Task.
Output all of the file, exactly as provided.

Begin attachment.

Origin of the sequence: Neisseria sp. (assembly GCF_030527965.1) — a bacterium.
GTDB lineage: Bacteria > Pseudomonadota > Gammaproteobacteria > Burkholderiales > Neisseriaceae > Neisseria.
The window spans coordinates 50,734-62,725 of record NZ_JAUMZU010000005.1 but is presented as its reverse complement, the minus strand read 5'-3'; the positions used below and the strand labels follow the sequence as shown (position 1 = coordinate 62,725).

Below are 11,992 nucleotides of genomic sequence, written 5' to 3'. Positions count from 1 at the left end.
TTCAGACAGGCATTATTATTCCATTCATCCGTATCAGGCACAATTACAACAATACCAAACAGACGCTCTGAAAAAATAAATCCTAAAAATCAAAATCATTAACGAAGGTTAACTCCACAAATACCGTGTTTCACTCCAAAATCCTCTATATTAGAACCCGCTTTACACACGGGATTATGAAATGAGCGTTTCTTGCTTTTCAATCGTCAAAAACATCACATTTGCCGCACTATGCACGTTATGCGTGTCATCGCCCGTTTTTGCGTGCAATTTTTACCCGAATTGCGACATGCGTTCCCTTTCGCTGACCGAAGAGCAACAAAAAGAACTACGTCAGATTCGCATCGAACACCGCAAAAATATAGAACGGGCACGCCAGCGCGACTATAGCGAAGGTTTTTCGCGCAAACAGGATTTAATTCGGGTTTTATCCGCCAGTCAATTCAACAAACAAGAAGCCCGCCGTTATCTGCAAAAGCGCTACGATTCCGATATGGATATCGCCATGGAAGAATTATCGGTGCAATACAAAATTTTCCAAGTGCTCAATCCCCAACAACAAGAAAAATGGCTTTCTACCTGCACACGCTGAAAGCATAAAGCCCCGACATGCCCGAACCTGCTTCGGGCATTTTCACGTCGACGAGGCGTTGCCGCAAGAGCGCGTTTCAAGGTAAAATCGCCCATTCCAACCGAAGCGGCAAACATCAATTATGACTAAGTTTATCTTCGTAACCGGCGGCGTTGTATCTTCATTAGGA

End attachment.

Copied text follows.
Origin of the sequence: Neisseria sp. (assembly GCF_030527965.1) — a bacterium.
GTDB lineage: Bacteria > Pseudomonadota > Gammaproteobacteria > Burkholderiales > Neisseriaceae > Neisseria.
The window spans coordinates 50,734-62,725 of record NZ_JAUMZU010000005.1 but is presented as its reverse complement, the minus strand read 5'-3'; the positions used below and the strand labels follow the sequence as shown (position 1 = coordinate 62,725).

Below are 11,992 nucleotides of genomic sequence, written 5' to 3'. Positions count from 1 at the left end.
TTCAGACAGGCATTATTATTCCATTCATCCGTATCAGGCACAATTACAACAATACCAAACAGACGCTCTGAAAAAATAAATCCTAAAAATCAAAATCATTAACGAAGGTTAACTCCACAAATACCGTGTTTCACTCCAAAATCCTCTATATTAGAACCCGCTTTACACACGGGATTATGAAATGAGCGTTTCTTGCTTTTCAATCGTCAAAAACATCACATTTGCCGCACTATGCACGTTATGCGTGTCATCGCCCGTTTTTGCGTGCAATTTTTACCCGAATTGCGACATGCGTTCCCTTTCGCTGACCGAAGAGCAACAAAAAGAACTACGTCAGATTCGCATCGAACACCGCAAAAATATAGAACGGGCACGCCAGCGCGACTATAGCGAAGGTTTTTCGCGCAAACAGGATTTAATTCGGGTTTTATCCGCCAGTCAATTCAACAAACAAGAAGCCCGCCGTTATCTGCAAAAGCGCTACGATTCCGATATGGATATCGCCATGGAAGAATTATCGGTGCAATACAAAATTTTCCAAGTGCTCAATCCCCAACAACAAGAAAAATGGCTTTCTACCTGCACACGCTGAAAGCATAAAGCCCCGACATGCCCGAACCTGCTTCGGGCATTTTCACGTCGACGAGGCGTTGCCGCAAGAGCGCGTTTCAAGGTAAAATCGCCCATTCCAACCGAAGCGGCAAACATCAATTATGACTAAGTTTATCTTCGTAACCGGCGGCGTTGTATCTTCATTAGGA